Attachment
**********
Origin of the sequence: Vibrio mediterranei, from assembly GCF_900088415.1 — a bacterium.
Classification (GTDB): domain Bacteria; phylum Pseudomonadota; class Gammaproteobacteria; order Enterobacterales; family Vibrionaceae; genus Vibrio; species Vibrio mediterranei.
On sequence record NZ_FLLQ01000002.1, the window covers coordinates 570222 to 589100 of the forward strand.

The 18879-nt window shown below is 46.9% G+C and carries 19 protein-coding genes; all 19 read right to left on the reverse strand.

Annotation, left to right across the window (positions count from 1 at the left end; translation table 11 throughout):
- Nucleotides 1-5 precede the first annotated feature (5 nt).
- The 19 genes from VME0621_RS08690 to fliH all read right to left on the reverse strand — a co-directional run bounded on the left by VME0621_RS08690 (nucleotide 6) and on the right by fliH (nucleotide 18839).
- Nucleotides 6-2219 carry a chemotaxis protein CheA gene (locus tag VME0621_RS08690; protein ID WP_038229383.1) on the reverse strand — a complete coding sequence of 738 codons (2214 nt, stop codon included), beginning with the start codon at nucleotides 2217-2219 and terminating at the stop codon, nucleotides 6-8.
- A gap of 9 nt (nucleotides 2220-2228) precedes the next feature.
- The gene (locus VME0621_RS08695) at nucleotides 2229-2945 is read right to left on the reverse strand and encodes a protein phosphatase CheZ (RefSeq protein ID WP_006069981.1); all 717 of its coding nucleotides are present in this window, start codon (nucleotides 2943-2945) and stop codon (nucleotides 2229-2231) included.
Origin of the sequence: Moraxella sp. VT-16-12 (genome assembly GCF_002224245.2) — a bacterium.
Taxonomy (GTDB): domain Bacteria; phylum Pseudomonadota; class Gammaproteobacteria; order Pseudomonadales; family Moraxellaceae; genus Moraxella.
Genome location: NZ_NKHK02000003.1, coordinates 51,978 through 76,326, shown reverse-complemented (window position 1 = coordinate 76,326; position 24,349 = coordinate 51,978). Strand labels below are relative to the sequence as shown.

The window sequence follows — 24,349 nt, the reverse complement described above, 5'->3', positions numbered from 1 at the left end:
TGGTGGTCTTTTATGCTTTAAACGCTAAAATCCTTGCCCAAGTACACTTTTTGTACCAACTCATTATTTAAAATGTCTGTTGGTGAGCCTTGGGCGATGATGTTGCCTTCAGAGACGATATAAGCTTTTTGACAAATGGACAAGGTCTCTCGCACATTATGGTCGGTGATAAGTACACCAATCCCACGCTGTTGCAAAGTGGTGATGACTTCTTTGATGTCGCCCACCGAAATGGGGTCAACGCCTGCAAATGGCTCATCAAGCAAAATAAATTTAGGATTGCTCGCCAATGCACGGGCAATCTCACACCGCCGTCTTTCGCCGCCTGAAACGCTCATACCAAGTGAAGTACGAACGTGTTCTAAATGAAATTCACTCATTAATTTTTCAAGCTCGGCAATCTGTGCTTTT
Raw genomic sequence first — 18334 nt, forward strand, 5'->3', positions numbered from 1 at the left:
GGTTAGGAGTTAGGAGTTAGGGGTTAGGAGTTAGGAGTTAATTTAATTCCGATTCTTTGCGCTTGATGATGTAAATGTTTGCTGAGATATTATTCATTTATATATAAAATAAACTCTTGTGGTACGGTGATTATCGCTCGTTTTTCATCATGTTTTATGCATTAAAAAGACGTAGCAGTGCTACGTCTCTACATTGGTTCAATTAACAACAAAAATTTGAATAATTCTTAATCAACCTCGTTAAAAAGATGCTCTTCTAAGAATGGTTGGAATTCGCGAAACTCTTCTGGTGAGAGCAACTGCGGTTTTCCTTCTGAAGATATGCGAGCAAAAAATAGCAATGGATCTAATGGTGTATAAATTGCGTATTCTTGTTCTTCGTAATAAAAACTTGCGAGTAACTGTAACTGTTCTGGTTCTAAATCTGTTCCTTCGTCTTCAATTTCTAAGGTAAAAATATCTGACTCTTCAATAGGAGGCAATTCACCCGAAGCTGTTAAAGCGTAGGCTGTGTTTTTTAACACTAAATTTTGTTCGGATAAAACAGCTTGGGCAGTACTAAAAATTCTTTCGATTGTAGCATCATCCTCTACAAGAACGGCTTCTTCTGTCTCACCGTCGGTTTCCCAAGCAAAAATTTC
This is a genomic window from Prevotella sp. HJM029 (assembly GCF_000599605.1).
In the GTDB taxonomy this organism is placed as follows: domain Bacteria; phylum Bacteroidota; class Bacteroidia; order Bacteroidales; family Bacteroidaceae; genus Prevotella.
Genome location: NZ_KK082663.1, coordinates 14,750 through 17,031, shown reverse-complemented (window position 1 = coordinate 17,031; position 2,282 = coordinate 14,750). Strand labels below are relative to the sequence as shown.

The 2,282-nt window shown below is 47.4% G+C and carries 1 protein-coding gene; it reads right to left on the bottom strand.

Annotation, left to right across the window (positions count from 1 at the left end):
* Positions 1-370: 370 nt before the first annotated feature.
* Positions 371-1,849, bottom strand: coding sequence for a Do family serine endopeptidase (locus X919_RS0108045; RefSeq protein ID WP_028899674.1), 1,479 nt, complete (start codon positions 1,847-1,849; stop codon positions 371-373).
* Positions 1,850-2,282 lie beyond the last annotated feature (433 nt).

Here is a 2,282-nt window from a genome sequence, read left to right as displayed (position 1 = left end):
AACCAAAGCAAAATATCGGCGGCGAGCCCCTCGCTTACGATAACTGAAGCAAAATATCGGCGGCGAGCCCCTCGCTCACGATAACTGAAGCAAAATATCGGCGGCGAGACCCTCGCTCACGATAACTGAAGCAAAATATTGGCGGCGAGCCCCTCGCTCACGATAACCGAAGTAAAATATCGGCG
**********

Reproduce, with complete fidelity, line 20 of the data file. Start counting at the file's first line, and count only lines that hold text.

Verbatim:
Genome location: NZ_KK082663.1, coordinates 14,750 through 17,031, shown reverse-complemented (window position 1 = coordinate 17,031; position 2,282 = coordinate 14,750). Strand labels below are relative to the sequence as shown.